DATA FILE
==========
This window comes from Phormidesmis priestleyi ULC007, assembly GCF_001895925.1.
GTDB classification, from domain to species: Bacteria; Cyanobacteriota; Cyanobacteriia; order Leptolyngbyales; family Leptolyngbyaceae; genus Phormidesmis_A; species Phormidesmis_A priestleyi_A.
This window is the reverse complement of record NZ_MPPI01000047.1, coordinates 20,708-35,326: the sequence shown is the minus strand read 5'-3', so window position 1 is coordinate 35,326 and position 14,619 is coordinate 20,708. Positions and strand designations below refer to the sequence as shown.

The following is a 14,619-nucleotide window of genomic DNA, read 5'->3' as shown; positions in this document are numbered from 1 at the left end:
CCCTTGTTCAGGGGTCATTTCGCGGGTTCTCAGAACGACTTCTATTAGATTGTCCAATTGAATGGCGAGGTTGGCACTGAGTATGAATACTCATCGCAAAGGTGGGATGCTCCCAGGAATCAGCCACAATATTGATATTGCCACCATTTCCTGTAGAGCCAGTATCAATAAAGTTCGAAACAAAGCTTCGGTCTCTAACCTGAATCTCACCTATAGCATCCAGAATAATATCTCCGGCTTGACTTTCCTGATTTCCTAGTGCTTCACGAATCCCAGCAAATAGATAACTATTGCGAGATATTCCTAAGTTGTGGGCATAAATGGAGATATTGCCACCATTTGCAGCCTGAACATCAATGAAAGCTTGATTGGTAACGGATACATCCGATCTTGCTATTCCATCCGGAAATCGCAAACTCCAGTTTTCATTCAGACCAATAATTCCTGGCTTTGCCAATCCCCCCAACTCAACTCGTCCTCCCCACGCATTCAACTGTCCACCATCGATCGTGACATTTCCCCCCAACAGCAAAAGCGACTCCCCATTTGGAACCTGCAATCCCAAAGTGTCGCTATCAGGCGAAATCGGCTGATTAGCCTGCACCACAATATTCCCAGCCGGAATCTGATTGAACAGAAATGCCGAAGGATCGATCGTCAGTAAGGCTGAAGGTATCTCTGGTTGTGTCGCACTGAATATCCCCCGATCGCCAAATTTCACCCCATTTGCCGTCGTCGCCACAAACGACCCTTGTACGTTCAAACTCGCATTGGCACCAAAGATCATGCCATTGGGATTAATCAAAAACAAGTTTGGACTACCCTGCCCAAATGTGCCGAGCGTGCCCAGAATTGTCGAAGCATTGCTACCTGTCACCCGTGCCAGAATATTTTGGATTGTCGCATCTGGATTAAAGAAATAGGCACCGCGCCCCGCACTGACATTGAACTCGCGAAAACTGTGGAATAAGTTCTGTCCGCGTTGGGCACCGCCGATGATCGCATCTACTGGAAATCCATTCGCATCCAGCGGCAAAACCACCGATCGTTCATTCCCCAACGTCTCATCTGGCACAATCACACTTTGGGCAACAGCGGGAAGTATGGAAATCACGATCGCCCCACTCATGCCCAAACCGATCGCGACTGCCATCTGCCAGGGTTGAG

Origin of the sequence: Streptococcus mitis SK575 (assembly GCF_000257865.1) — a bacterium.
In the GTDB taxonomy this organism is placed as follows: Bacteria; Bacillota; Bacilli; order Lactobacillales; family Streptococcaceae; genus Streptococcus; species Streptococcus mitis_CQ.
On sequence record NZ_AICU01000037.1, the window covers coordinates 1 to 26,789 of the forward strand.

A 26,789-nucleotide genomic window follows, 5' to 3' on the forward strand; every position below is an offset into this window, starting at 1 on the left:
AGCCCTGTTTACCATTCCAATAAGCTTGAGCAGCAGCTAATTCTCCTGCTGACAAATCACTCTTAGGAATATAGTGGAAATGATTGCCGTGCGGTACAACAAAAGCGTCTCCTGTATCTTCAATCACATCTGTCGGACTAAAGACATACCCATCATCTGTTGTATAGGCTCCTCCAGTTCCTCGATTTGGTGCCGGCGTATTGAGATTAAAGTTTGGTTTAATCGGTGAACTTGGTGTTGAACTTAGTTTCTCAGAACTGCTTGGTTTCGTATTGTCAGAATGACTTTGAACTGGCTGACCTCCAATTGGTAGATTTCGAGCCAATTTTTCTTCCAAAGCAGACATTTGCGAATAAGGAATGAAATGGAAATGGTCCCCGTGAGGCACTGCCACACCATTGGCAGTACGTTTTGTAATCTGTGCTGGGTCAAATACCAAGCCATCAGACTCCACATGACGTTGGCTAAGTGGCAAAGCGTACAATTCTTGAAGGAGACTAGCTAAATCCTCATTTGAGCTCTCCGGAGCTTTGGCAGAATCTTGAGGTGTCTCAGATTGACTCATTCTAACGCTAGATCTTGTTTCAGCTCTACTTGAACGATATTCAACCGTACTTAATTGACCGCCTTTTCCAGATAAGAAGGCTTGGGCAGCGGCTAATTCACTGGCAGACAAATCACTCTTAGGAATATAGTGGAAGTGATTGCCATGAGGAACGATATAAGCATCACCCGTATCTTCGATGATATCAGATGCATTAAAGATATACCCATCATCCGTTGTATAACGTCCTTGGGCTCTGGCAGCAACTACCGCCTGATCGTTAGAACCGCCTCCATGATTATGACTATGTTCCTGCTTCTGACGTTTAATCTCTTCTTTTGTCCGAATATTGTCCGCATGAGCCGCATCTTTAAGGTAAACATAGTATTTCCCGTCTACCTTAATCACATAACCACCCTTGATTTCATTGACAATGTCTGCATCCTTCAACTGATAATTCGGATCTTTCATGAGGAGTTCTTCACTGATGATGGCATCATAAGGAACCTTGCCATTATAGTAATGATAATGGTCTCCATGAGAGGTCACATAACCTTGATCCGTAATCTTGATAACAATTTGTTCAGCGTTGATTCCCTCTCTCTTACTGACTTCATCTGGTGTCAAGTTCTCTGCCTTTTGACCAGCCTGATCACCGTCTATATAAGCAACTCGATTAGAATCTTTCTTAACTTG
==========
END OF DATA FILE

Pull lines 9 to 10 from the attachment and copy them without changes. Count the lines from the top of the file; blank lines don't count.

A 26,789-nucleotide genomic window follows, 5' to 3' on the forward strand; every position below is an offset into this window, starting at 1 on the left:
AGCCCTGTTTACCATTCCAATAAGCTTGAGCAGCAGCTAATTCTCCTGCTGACAAATCACTCTTAGGAATATAGTGGAAATGATTGCCGTGCGGTACAACAAAAGCGTCTCCTGTATCTTCAATCACATCTGTCGGACTAAAGACATACCCATCATCTGTTGTATAGGCTCCTCCAGTTCCTCGATTTGGTGCCGGCGTATTGAGATTAAAGTTTGGTTTAATCGGTGAACTTGGTGTTGAACTTAGTTTCTCAGAACTGCTTGGTTTCGTATTGTCAGAATGACTTTGAACTGGCTGACCTCCAATTGGTAGATTTCGAGCCAATTTTTCTTCCAAAGCAGACATTTGCGAATAAGGAATGAAATGGAAATGGTCCCCGTGAGGCACTGCCACACCATTGGCAGTACGTTTTGTAATCTGTGCTGGGTCAAATACCAAGCCATCAGACTCCACATGACGTTGGCTAAGTGGCAAAGCGTACAATTCTTGAAGGAGACTAGCTAAATCCTCATTTGAGCTCTCCGGAGCTTTGGCAGAATCTTGAGGTGTCTCAGATTGACTCATTCTAACGCTAGATCTTGTTTCAGCTCTACTTGAACGATATTCAACCGTACTTAATTGACCGCCTTTTCCAGATAAGAAGGCTTGGGCAGCGGCTAATTCACTGGCAGACAAATCACTCTTAGGAATATAGTGGAAGTGATTGCCATGAGGAACGATATAAGCATCACCCGTATCTTCGATGATATCAGATGCATTAAAGATATACCCATCATCCGTTGTATAACGTCCTTGGGCTCTGGCAGCAACTACCGCCTGATCGTTAGAACCGCCTCCATGATTATGACTATGTTCCTGCTTCTGACGTTTAATCTCTTCTTTTGTCCGAATATTGTCCGCATGAGCCGCATCTTTAAGGTAAACATAGTATTTCCCGTCTACCTTAATCACATAACCACCCTTGATTTCATTGACAATGTCTGCATCCTTCAACTGATAATTCGGATCTTTCATGAGGAGTTCTTCACTGATGATGGCATCATAAGGAACCTTGCCATTATAGTAATGATAATGGTCTCCATGAGAGGTCACATAACCTTGATCCGTAATCTTGATAACAATTTGTTCAGCGTTGATTCCCTCTCTCTTACTGACTTCATCTGGTGTCAAGTTCTCTGCCTTTTGACCAGCCTGATCACCGTCTATATAAGCAACTCGATTAGAATCTTTCTTAACTTG